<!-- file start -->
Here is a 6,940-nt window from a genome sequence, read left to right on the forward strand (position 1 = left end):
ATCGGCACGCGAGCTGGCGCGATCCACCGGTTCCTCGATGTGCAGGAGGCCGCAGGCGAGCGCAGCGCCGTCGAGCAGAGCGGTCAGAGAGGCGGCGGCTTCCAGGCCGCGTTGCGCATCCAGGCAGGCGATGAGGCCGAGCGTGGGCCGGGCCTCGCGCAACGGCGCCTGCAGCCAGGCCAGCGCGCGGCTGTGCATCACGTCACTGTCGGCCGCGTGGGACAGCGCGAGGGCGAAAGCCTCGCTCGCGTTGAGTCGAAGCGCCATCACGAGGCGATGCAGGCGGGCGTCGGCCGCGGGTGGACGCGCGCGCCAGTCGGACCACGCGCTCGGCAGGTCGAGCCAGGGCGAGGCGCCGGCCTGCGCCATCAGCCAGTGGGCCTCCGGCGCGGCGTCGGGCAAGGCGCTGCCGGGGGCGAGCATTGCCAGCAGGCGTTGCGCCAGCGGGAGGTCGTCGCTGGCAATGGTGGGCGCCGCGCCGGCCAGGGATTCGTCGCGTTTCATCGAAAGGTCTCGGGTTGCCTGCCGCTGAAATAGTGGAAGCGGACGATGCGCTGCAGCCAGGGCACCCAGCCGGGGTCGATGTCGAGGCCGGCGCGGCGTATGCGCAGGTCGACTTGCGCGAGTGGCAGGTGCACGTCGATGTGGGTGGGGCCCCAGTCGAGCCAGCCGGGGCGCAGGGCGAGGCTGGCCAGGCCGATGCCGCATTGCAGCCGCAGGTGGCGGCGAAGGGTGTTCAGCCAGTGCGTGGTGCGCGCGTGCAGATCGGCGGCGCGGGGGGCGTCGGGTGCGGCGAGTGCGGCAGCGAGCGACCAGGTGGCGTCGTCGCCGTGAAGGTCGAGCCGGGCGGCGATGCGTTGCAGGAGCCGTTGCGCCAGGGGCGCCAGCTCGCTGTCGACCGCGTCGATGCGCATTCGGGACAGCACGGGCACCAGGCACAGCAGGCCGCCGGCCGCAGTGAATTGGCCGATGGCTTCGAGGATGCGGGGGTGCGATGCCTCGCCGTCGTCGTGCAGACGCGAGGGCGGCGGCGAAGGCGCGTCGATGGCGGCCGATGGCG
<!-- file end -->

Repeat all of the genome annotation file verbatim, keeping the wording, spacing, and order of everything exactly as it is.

Here is a 6,940-nt window from a genome sequence, read left to right on the forward strand (position 1 = left end):
ATCGGCACGCGAGCTGGCGCGATCCACCGGTTCCTCGATGTGCAGGAGGCCGCAGGCGAGCGCAGCGCCGTCGAGCAGAGCGGTCAGAGAGGCGGCGGCTTCCAGGCCGCGTTGCGCATCCAGGCAGGCGATGAGGCCGAGCGTGGGCCGGGCCTCGCGCAACGGCGCCTGCAGCCAGGCCAGCGCGCGGCTGTGCATCACGTCACTGTCGGCCGCGTGGGACAGCGCGAGGGCGAAAGCCTCGCTCGCGTTGAGTCGAAGCGCCATCACGAGGCGATGCAGGCGGGCGTCGGCCGCGGGTGGACGCGCGCGCCAGTCGGACCACGCGCTCGGCAGGTCGAGCCAGGGCGAGGCGCCGGCCTGCGCCATCAGCCAGTGGGCCTCCGGCGCGGCGTCGGGCAAGGCGCTGCCGGGGGCGAGCATTGCCAGCAGGCGTTGCGCCAGCGGGAGGTCGTCGCTGGCAATGGTGGGCGCCGCGCCGGCCAGGGATTCGTCGCGTTTCATCGAAAGGTCTCGGGTTGCCTGCCGCTGAAATAGTGGAAGCGGACGATGCGCTGCAGCCAGGGCACCCAGCCGGGGTCGATGTCGAGGCCGGCGCGGCGTATGCGCAGGTCGACTTGCGCGAGTGGCAGGTGCACGTCGATGTGGGTGGGGCCCCAGTCGAGCCAGCCGGGGCGCAGGGCGAGGCTGGCCAGGCCGATGCCGCATTGCAGCCGCAGGTGGCGGCGAAGGGTGTTCAGCCAGTGCGTGGTGCGCGCGTGCAGATCGGCGGCGCGGGGGGCGTCGGGTGCGGCGAGTGCGGCAGCGAGCGACCAGGTGGCGTCGTCGCCGTGAAGGTCGAGCCGGGCGGCGATGCGTTGCAGGAGCCGTTGCGCCAGGGGCGCCAGCTCGCTGTCGACCGCGTCGATGCGCATTCGGGACAGCACGGGCACCAGGCACAGCAGGCCGCCGGCCGCAGTGAATTGGCCGATGGCTTCGAGGATGCGGGGGTGCGATGCCTCGCCGTCGTCGTGCAGACGCGAGGGCGGCGGCGAAGGCGCGTCGATGGCGGCCGATGGCG